The Louisiana line to El Dorado

FIRST IN A SERIES

The first thing I notice is that somebody shot the pelican.

We’re standing on the edge of Arkansas Highway 7 on the Arkansas-Louisiana line near Lockhart, La., early on a cloudy Tuesday morning. The sign that welcomes visitors to Louisiana features the state bird, and some good ol’ boy has filled the pelican’s belly with buckshot. We speculate that the crime was committed by a disgruntled Arkansas Razorback fan following a football loss to LSU.

On this weekday morning, it’s quiet on the state line.

We pull into the driveway of a house and get out of the car. If people are in the home, they don’t bother to come out and check on us. Chickens roam free in the yard, and a rooster crows out back.

This is pine timber country. Having grown up in the Gulf Coastal Plain region of southwest Arkansas, I’ve long thought that the southwest and south-central parts of our state should have joined up long ago with north Louisiana and east Texas to form a state with Shreveport or Texarkana as the capital. There’s not much difference — culturally, economically, socially — in southwest Arkansas, east Texas and north Louisiana.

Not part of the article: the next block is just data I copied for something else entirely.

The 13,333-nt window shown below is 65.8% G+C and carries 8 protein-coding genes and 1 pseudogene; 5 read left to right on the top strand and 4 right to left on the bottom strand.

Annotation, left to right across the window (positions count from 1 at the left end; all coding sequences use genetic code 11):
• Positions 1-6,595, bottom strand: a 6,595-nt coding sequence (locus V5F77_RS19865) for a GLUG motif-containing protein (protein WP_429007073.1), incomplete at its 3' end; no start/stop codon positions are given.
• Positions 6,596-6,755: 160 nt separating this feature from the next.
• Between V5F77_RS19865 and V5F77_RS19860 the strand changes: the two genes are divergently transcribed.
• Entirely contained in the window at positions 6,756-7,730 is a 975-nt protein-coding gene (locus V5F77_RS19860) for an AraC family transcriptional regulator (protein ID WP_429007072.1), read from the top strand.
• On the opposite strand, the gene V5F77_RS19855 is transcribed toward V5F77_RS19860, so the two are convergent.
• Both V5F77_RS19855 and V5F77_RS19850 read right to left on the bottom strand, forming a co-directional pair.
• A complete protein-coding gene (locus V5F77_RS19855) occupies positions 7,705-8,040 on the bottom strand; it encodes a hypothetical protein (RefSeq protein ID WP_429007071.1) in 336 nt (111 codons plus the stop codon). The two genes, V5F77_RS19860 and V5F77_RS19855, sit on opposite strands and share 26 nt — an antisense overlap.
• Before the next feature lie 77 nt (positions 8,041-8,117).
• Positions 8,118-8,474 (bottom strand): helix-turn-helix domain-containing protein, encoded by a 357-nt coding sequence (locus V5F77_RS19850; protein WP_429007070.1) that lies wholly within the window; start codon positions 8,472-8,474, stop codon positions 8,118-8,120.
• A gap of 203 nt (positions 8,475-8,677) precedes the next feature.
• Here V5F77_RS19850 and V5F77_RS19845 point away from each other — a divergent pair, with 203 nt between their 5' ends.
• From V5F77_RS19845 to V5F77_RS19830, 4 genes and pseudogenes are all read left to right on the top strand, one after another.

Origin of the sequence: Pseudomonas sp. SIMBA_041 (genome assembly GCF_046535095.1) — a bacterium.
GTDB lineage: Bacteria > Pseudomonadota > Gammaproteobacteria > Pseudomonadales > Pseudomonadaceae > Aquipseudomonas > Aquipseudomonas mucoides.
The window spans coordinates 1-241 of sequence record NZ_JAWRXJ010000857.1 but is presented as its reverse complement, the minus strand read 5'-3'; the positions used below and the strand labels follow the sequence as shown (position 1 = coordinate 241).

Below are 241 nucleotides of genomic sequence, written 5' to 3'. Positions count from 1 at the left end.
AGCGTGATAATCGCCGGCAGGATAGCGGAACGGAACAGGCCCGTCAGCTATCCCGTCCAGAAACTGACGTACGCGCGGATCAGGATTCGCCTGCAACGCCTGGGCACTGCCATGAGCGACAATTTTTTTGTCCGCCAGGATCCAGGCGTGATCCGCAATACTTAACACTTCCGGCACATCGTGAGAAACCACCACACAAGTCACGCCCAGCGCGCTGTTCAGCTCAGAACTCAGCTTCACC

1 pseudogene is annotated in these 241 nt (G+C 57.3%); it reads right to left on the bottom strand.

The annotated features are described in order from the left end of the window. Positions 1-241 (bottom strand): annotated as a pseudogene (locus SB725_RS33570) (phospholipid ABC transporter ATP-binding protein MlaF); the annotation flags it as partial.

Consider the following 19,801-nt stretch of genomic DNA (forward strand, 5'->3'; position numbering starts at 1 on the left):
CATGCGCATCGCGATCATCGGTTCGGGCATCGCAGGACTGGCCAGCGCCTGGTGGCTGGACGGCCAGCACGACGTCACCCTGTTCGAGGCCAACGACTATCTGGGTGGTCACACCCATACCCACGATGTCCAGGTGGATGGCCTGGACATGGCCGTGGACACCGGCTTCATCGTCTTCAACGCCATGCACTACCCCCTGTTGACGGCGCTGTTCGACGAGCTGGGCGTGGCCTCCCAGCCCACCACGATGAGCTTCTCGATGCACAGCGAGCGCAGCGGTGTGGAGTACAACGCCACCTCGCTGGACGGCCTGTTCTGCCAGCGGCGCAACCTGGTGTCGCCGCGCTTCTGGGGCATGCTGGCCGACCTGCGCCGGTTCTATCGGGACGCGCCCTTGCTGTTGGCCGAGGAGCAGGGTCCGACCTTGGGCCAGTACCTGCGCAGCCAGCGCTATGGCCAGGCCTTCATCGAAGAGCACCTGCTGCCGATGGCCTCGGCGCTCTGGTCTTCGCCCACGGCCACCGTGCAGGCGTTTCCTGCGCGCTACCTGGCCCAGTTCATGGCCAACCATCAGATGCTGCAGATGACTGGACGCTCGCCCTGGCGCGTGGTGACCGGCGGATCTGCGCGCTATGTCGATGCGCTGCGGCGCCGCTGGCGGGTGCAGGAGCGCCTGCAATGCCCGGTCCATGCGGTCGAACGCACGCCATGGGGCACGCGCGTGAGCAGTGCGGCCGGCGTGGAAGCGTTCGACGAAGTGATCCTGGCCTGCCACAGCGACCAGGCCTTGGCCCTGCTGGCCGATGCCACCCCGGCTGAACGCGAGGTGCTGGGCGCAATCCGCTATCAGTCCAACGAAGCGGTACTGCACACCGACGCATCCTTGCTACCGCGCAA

I was raised at Arkadelphia, just a few blocks from Highway 7. The highway is an iconic route that runs from this point south of El Dorado and east of Junction City all the way to the shores of Bull Shoals Lake near the Missouri border at Diamond City in Boone County.

At one time or another, I’ve traversed every mile of this highway. But I’ve never done it all on consecutive days. That’s the goal for David Stricklin of the Butler Center for Arkansas Studies, Paul Austin of the Arkansas Humanities Council and me. In two days, we’ll drive through four of the state’s six distinct geographical areas — the Gulf Coastal Plain, the Ouachita Mountains, the Arkansas River Valley and the Ozark Mountains; everything but the Delta and Crowley’s Ridge.

We’ll see more deer than we can count, several elk and a coyote along the way.

We’ll tell stories, we’ll eat well, we’ll see the autumn leaves changing colors and we’ll meet interesting people.

We’ll come to appreciate both the beauty and the variety of Arkansas.